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Polaris Statement on Bill to Decriminalize the Sex Trade in Washington, D.C.

WASHINGTON, D.C. (October 10, 2019)   Polaris, a leading non-profit organization in the global fight against human trafficking, issued the following statement regarding a bill currently under consideration at the DC City Council that would decriminalize the sex trade in Washington, D.C.

Bradley Myles, CEO of Polaris, said: “Polaris stands in solidarity with survivors of sex trafficking and prostitution and strongly opposes the Community Safety and Health Amendment Act of 2019 (Bill 23-0318) currently under consideration before the DC City Council. Our concerns about the bill are rooted in our work over the last 17 years supporting, serving, working with, and listening to survivors of sex trafficking and the sex trade – more than 200 of whom recently sent a letter to the DC City Council opposing the legislation.

“Sex trafficking is the part of the sex trade that victimizes children, or that coerces adults into prostitution through violence, threats, deceit, or lies. Because sex trafficking is frequently present within the overall sex trade in a given community, the voices and lived experiences of sex trafficking survivors should be at the center of policymaking around these topics in DC and everywhere. What we have heard from many sex trafficking survivors is that they are deeply concerned that this bill, if passed, will have devastating unintended consequences for thousands of vulnerable and marginalized people in our city.  

Sex trafficking survivors were not meaningfully consulted in the crafting of the legislation despite their first-hand knowledge of forms of exploitation and violence that are present in the sex trade. Survivor leaders also object to the inaccurate, over-simplified, and misleading advocacy that proponents of the bill have engaged to garner support. Here’s the reality: the central question before our city regarding this bill is not – as some have portrayed – a binary one of decriminalizing sex work or not.  What is really being debated here is whether pimping, brothels, and sex buying should be decriminalized, what the impacts of those policy changes will be, and who stands to benefit the most.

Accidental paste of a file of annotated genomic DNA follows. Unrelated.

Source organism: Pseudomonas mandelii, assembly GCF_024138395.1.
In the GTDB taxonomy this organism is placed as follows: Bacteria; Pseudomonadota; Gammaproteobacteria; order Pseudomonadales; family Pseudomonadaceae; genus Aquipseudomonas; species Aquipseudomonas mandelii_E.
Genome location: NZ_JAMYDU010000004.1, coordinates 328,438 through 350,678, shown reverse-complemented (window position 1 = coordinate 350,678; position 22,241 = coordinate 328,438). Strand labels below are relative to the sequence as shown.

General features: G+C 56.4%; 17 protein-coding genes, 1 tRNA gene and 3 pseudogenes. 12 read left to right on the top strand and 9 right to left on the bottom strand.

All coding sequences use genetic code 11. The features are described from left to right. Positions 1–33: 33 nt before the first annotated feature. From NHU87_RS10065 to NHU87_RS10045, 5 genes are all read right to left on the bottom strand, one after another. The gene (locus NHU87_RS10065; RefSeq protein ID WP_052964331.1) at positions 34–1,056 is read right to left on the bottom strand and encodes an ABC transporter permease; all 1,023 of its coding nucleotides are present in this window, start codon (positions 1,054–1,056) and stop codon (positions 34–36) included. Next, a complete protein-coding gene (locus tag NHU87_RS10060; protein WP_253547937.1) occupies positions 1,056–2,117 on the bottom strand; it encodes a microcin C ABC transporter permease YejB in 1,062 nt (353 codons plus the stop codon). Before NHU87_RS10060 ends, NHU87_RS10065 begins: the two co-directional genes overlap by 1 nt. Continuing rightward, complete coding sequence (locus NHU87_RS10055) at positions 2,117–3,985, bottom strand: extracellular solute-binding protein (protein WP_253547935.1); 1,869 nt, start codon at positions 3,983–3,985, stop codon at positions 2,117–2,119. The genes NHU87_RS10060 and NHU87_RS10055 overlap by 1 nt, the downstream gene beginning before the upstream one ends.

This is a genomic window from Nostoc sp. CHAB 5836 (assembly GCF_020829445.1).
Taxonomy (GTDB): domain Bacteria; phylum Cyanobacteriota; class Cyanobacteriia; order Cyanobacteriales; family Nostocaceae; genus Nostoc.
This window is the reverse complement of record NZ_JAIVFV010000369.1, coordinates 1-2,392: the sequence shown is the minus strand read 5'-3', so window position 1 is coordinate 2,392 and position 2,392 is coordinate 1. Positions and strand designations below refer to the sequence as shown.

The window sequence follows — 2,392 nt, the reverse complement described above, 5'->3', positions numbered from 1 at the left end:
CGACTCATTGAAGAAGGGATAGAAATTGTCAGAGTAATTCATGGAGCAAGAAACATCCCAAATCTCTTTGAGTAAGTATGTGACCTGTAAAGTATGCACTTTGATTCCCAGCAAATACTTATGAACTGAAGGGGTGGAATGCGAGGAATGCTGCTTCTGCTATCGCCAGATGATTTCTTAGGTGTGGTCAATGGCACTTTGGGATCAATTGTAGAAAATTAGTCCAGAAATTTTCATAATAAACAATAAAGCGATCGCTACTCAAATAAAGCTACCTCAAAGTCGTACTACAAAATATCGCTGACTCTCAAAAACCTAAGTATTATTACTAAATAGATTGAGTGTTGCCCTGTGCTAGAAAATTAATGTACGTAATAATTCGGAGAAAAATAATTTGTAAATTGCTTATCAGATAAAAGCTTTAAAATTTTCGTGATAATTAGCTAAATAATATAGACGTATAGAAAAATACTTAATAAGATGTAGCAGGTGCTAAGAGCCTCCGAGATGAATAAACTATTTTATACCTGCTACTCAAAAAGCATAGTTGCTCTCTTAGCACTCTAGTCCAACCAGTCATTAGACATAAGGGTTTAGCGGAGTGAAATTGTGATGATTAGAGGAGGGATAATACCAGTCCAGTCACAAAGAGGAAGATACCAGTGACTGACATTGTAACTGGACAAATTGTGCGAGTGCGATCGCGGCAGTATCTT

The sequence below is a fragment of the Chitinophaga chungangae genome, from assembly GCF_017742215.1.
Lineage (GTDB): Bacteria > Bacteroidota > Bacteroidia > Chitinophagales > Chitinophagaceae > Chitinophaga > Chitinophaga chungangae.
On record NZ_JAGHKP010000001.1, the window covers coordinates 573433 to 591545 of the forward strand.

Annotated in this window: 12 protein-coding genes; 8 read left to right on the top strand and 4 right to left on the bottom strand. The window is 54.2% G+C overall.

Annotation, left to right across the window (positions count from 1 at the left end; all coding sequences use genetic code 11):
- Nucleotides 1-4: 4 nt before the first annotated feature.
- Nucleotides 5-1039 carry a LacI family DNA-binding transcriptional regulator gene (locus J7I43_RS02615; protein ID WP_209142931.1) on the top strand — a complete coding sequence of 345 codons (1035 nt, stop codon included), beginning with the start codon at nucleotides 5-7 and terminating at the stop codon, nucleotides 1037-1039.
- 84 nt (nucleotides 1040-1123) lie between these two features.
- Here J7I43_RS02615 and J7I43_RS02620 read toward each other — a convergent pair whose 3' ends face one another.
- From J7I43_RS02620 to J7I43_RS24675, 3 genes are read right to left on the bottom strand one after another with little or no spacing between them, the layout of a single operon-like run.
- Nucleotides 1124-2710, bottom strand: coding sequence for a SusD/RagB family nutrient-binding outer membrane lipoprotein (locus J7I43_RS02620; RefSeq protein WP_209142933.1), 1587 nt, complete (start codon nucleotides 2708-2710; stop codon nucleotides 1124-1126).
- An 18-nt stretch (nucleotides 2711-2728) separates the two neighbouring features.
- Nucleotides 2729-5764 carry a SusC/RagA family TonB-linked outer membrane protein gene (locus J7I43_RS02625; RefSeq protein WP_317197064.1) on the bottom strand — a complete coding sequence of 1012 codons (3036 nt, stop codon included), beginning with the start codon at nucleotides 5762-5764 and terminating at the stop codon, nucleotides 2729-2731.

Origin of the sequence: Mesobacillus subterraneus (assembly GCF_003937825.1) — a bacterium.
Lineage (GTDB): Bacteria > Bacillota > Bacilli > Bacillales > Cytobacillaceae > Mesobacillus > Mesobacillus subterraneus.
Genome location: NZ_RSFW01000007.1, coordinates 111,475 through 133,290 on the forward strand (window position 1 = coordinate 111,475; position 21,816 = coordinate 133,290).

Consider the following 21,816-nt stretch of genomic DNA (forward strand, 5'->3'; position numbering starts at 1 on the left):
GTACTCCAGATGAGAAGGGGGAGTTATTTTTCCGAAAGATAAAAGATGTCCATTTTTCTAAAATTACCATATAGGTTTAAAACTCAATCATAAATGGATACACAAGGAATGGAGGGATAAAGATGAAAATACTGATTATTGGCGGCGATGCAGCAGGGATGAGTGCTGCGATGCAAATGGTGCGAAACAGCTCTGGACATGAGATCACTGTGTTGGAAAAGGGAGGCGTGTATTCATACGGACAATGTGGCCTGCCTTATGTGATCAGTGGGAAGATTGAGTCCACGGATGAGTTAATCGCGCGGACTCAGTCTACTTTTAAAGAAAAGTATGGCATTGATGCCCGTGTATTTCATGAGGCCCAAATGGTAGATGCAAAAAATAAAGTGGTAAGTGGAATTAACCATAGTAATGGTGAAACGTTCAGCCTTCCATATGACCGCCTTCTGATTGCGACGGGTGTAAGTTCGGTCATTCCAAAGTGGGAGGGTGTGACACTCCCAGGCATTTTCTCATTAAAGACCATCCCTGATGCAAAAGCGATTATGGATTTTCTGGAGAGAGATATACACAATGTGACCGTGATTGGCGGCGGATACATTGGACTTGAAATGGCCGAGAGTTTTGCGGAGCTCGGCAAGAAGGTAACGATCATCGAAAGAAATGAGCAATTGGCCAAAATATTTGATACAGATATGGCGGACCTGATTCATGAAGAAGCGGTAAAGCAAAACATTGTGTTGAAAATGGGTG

Polaris would support legislation that specifically ensured that people in prostitution did not face criminal penalties, coupled with providing resources for safe housing and access to health and other supportive services. We also support policies that enable people in the sex trade to report violence and other crimes they have experienced from law enforcement without fear of arrest.  We are deeply concerned about the health and safety of people in prostitution, regardless of how they entered the sex trade. We know from survivors that arresting people in prostitution actually strengthens the control of pimps and sex traffickers and that criminal arrests make it harder for people in prostitution to get out of the sex trade and move on with their lives if they choose and are able to do so. We also know that criminalizing those engaged in the sex trade often means that, disproportionately, cis and trans women of color are targeted.

But this bill goes way further than specifically decriminalizing people in prostitution. This bill also repeals multiple different crimes related to the overall sex trade in Washington, DC, including pimping/pandering, brothel-keeping, and sex buying. Based on Polaris’s 17 years of work combatting human trafficking in Washington, DC, and on a national scale, we strongly believe that sex trafficking in the District and surrounding areas will increase and be harder to combat if these policy proposals become law.

It is problematic and deeply alarming that this bill proposes to move DC towards the laws and market conditions that pimps, traffickers, and sex buyers prefer. The notion that we can pass this bill and still effectively combat sex trafficking in DC misunderstands the nature of trafficking and what it takes to stop it. 

Pimping is often indistinguishable from sex trafficking, and both will be harder to stop if pimping is no longer a crime. The volume of sex buying will increase in DC when buyers no longer fear arrest, which will attract more traffickers due to the more lucrative market where demand far outpaces supply.  When asked who they want to be held accountable for the exploitation and abuse they lived through, sex trafficking survivors most often blame sex buyers and want them held criminally accountable. If brothels become decriminalized, police will have less cause to enter venues where people are experiencing sex trafficking and/or violence from sex buyers, and will have even fewer tools to detect when sex trafficking is happening at a time when local service providers report increases in trafficking based out of residential brothels in DC. 

There are good reasons why, with the exception of a few rural counties in Nevada, government leaders across the United States have been unwilling to take such risks with existing criminal law related to the sex trade. There are better ways to protect vulnerable people, such as those who identify as transgender, who are facing discrimination, violence, and economic dislocation without shifting market dynamics and incentivizing sex trafficking.  If this bill is passed, the DC City Council will make a grave mistake that makes sex trafficking worse and harms the welfare and well-being of some of the most vulnerable and marginalized members of our community. Pimps, traffickers, and sex buyers will celebrate if this bill becomes law. That should be a warning to all of us about who really stands to gain the most by the effects of this bill – yet again, those with more privilege, wealth, and power.”

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